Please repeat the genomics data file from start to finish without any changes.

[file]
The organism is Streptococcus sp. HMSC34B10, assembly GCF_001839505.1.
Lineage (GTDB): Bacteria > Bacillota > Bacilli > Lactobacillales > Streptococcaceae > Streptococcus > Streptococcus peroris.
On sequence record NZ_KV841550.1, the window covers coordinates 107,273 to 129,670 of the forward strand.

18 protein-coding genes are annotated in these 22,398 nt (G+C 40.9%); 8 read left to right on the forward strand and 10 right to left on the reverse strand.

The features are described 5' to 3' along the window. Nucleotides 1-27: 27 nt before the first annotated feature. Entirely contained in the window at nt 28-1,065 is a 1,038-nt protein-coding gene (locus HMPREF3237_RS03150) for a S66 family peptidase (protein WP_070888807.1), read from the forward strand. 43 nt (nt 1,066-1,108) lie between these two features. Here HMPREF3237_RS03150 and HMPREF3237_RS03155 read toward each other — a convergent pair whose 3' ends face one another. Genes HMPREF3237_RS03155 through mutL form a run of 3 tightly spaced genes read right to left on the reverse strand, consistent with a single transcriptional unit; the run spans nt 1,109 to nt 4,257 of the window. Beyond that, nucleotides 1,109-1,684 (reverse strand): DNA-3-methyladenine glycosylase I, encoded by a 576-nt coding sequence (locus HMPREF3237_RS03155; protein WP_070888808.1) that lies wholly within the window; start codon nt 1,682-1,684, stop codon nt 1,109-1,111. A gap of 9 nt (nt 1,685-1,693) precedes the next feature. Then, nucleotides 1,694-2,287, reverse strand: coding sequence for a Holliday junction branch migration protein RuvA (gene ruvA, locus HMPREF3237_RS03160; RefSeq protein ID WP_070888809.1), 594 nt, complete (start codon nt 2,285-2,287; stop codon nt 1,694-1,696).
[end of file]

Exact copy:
The organism is Streptococcus sp. HMSC34B10, assembly GCF_001839505.1.
Lineage (GTDB): Bacteria > Bacillota > Bacilli > Lactobacillales > Streptococcaceae > Streptococcus > Streptococcus peroris.
On sequence record NZ_KV841550.1, the window covers coordinates 107,273 to 129,670 of the forward strand.

18 protein-coding genes are annotated in these 22,398 nt (G+C 40.9%); 8 read left to right on the forward strand and 10 right to left on the reverse strand.

The features are described 5' to 3' along the window. Nucleotides 1-27: 27 nt before the first annotated feature. Entirely contained in the window at nt 28-1,065 is a 1,038-nt protein-coding gene (locus HMPREF3237_RS03150) for a S66 family peptidase (protein WP_070888807.1), read from the forward strand. 43 nt (nt 1,066-1,108) lie between these two features. Here HMPREF3237_RS03150 and HMPREF3237_RS03155 read toward each other — a convergent pair whose 3' ends face one another. Genes HMPREF3237_RS03155 through mutL form a run of 3 tightly spaced genes read right to left on the reverse strand, consistent with a single transcriptional unit; the run spans nt 1,109 to nt 4,257 of the window. Beyond that, nucleotides 1,109-1,684 (reverse strand): DNA-3-methyladenine glycosylase I, encoded by a 576-nt coding sequence (locus HMPREF3237_RS03155; protein WP_070888808.1) that lies wholly within the window; start codon nt 1,682-1,684, stop codon nt 1,109-1,111. A gap of 9 nt (nt 1,685-1,693) precedes the next feature. Then, nucleotides 1,694-2,287, reverse strand: coding sequence for a Holliday junction branch migration protein RuvA (gene ruvA, locus HMPREF3237_RS03160; RefSeq protein ID WP_070888809.1), 594 nt, complete (start codon nt 2,285-2,287; stop codon nt 1,694-1,696).